Sustainable Summer

Face it. Your kids are going to get bored. But they don’t have to stay that way.

Those looking for a summer camp that will add lessons in sustainability and entrepreneurship to their child’s toolbox may find the Three Spheres Leadership Academy (TSLA) is exactly what they’re searching for.

TSLA will have two sessions (June 10 to July 3 and July 8 to Aug. 2) open for high school students to learn through hands-on activities, guest speakers and field trips to local sustainable businesses and technologies. The camp runs Monday through Friday from 9 a.m. to 4 p.m.

Envirolution, a local non-profit organization focused on sustainability and energy efficiency education, is organizing and teaching the program, but the Boys and Girls Club of Truckee Meadows (BGCTM) is hosting it at their facility and providing food for students and buses for field trips.

Envirolution piloted this program last year with eight students, but this year they plan to expand it to 20 students in each session, according to Community Services Director David Gibson. Last year, he said they went on about 25 field trips, including the Great Basin Community Food Co-op (GBCFC), the Reno Bike Project, Black Rock Solar and the geothermal plants of Peppermill Hotel Casino and Ormat Technologies, Inc.

This program also teaches students how to start their own business or project in sustainability that will help improve our community and the students’ personal skill sets and résumés. The program guarantees 20-plus field trips, membership to BGCTM, a T-shirt, a sustainability kit for home and mentorship opportunities. Two of the students from last year will be back as mentors.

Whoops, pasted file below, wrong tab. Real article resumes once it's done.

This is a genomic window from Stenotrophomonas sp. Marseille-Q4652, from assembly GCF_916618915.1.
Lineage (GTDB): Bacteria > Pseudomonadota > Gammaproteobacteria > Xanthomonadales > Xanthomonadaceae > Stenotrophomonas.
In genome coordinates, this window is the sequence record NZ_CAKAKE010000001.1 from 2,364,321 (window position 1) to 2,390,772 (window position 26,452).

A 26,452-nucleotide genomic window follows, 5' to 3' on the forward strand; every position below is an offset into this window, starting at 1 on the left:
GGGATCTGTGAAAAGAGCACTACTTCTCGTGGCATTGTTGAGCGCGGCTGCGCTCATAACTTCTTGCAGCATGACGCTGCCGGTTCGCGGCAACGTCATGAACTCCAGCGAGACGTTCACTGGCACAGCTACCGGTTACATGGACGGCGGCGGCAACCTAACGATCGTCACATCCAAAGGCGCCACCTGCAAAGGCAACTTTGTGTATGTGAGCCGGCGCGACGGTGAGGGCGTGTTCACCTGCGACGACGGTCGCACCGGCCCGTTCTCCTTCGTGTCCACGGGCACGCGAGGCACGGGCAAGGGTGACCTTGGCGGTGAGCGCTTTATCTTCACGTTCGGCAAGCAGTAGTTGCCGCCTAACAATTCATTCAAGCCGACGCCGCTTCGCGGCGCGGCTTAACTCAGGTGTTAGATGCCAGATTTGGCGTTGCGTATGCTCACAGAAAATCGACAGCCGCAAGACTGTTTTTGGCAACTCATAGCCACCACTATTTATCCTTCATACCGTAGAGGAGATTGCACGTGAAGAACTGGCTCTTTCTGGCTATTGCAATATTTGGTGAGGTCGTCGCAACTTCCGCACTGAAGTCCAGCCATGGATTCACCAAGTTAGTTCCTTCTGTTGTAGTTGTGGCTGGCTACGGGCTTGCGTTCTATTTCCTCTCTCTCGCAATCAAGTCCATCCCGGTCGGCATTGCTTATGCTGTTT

Gibson said the program is still being planned, but they will go on many of the same field trips and do many of the same activities as they did last year, including visiting Patagonia, Sunvelope Solar and GBCFC.

Gibson said they will add a yoga session once a week and incorporate “a social aspect by getting more engaged in the local art and music scene.” They’re also “trying to line up something with the native tribes to learn about the history of the area before white settlers.”

The program costs $500, but scholarships are available. Gibson said they wouldn’t turn anyone away if they want to participate.

“We actually just had a grant come in to provide scholarship money to low-income students,” said Lisa Godenick, a fundraising AmeriCorps volunteer. “And we’re hosting a movie fundraiser in May. Some of the money from that will go to TSLA.”